Part of the Southern Plains, the Ohio Valley, central Appalachia, and the central and lower Mississippi Valley will be at risk of severe thunderstorms and flash floods on Monday and Tuesday as the storm that inundated former dry Texas regions over the weekend slowly moves northeast to begin the week.
Heavy rains were expected Sunday evening in Louisiana, Arkansas, Mississippi and southern Missouri, bringing 1-3 inches of rain to areas that already absorbed more than usual, according to AccuWeather.
“Although the rainfall may not be as severe in this area when compared to what southeast Texas saw on Saturday, many of the Gulf Coast states are not in a state of drought and may only be able to handle a moderate amount of rain,” the meteorologist said. Air Dan Bidenovsky.
Tornado watches and warnings have been issued for many Mississippi counties as heavy rains and storms make their way across the state.
The National Weather Service in Jackson, Mississippi, received a report of people trapped inside a home in Terry, Mississippi. There were also reports of trees uprooted and caravans destroyed.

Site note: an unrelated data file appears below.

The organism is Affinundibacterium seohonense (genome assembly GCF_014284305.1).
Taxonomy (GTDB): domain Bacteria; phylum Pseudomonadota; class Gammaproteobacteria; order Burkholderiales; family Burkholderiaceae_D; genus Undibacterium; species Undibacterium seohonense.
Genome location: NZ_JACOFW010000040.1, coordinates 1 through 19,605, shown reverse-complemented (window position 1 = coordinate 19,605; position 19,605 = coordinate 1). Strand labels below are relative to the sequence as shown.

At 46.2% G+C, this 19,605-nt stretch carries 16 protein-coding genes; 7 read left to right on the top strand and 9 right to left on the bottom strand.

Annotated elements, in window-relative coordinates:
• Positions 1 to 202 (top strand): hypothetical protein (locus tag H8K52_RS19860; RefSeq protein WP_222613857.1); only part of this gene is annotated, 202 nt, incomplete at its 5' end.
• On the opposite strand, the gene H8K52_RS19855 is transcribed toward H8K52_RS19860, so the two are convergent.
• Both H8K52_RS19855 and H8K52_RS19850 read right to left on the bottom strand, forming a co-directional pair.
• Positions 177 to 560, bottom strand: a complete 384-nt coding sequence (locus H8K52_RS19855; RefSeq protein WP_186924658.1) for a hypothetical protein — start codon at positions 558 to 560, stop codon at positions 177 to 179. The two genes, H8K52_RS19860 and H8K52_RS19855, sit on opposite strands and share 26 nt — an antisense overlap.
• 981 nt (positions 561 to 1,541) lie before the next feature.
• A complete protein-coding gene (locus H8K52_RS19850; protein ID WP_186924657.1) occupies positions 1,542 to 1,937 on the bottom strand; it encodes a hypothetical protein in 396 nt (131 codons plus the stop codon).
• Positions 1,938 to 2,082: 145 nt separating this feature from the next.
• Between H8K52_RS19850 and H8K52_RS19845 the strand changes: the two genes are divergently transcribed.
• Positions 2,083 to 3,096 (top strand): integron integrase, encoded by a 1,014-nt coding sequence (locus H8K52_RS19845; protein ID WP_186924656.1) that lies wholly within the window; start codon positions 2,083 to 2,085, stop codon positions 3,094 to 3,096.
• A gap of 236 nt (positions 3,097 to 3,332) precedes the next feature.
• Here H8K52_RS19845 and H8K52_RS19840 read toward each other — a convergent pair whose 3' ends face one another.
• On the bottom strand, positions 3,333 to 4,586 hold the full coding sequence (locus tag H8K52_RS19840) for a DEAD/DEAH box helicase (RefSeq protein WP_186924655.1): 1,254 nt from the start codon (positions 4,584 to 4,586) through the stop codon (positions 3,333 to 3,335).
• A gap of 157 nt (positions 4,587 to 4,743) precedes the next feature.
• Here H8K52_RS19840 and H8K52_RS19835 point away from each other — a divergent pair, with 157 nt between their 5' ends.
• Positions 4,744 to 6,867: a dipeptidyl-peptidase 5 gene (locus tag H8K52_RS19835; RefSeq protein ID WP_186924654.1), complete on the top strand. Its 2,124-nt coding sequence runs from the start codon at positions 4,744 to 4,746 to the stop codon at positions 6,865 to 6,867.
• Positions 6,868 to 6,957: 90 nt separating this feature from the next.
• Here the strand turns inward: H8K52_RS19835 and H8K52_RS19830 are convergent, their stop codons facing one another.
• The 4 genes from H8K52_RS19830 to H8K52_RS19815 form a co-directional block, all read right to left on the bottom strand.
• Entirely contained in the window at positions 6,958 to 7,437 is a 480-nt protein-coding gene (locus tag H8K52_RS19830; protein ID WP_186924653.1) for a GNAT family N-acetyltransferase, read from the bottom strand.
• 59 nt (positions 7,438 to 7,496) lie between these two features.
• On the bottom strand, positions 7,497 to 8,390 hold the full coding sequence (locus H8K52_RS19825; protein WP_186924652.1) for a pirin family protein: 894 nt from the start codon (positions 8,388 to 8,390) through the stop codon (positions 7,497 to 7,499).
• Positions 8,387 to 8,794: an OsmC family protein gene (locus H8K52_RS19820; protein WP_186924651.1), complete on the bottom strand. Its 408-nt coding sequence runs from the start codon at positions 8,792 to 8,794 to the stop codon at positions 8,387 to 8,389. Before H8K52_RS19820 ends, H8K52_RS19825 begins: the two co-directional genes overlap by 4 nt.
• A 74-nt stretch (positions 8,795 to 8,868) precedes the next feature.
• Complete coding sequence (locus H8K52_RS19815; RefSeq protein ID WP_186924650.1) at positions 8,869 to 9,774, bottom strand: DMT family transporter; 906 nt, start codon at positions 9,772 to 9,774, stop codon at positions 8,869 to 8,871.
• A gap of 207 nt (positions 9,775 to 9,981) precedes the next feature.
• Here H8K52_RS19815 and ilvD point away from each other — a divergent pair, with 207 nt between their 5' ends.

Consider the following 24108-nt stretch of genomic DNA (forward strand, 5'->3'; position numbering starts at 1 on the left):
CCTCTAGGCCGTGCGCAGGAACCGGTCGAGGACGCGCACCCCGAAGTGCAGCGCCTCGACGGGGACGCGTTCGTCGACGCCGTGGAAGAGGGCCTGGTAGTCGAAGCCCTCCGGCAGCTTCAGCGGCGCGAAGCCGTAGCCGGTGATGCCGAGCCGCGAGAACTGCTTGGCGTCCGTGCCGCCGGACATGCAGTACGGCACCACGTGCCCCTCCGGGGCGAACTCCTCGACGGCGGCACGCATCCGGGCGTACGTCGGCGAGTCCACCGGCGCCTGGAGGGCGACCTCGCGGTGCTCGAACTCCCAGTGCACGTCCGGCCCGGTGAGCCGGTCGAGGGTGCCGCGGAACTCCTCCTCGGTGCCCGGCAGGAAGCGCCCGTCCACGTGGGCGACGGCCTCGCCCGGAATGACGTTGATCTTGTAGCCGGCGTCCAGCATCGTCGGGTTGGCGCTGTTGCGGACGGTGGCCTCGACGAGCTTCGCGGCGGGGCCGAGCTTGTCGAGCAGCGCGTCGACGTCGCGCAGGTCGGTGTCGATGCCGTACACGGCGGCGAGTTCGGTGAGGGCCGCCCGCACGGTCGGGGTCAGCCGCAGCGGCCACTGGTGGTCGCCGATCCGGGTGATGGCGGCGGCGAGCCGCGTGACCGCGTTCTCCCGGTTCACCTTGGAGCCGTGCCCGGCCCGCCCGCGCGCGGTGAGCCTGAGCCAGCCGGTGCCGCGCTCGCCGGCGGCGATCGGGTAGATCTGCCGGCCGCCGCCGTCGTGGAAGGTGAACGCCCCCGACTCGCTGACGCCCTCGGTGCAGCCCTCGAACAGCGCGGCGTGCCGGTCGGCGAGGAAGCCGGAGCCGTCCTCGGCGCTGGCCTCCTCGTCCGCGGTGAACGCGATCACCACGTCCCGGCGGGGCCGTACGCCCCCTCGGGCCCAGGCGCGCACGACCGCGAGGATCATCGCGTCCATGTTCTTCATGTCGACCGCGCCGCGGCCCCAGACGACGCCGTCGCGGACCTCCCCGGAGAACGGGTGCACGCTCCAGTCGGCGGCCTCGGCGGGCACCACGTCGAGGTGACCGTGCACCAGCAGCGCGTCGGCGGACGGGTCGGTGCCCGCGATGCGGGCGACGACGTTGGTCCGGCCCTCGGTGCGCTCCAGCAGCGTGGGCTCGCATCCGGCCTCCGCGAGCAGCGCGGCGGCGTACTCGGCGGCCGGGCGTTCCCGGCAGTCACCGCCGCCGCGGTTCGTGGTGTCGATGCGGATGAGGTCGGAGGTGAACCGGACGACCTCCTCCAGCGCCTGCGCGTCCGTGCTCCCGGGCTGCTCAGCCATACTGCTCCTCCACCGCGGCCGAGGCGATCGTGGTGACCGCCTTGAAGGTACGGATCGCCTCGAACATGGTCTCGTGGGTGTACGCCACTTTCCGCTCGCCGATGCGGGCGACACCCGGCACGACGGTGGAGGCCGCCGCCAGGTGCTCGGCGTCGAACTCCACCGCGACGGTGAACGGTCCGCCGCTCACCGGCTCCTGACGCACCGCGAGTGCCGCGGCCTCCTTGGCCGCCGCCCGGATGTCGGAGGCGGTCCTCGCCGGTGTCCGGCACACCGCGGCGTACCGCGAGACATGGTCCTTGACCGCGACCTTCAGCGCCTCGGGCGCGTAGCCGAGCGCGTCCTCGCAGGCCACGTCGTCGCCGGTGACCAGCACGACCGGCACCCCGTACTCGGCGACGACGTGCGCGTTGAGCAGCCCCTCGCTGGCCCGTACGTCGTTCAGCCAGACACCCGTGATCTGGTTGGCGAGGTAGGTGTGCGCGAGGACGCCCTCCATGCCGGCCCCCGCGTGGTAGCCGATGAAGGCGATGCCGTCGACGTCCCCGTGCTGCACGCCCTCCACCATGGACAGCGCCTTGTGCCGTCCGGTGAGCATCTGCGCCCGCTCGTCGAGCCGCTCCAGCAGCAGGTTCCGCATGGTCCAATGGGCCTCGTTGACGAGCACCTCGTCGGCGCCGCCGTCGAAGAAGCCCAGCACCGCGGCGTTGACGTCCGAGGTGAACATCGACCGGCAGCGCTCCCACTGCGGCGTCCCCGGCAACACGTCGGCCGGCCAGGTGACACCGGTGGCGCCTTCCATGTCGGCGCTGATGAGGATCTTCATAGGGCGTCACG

WJTV-TV Yazoo County Emergency Management Director Jack Wellingham reports that at least five or six families may be displaced following a confirmed tornado in the area.
NWS officials are asking people in the metro area to take cover to protect themselves from flying debris.
The National Weather Service said a second weather threat was expected over the Rocky Mountains late Sunday through Monday, bringing wet snow to higher elevations in Colorado and Wyoming and rain to parts of the northern and central plains.
The top floor will explain the dramatic temperature changes in a number of cities along its course. Denver, which on Saturday approached one notch from its highest on May 1 when it scored 86, will drop to 47 by Monday.
The fast-moving system will then head toward the Midwest, with cities like Omaha, Nebraska, and Minneapolis seeing temperatures drop up to 15 degrees below normal in early May.
“Many locations could see temperatures drop below 32 degrees during the night hours on Tuesday, which poses a risk of frost, especially in typically cooler areas,” said Alyssa Smithmayer, AccuWeather Meteorologist.
Contribution: Elinor Aspegren, USA TODAY; Keisha Rowe and Lacey Beveridge, Mississippi Clarion Ledger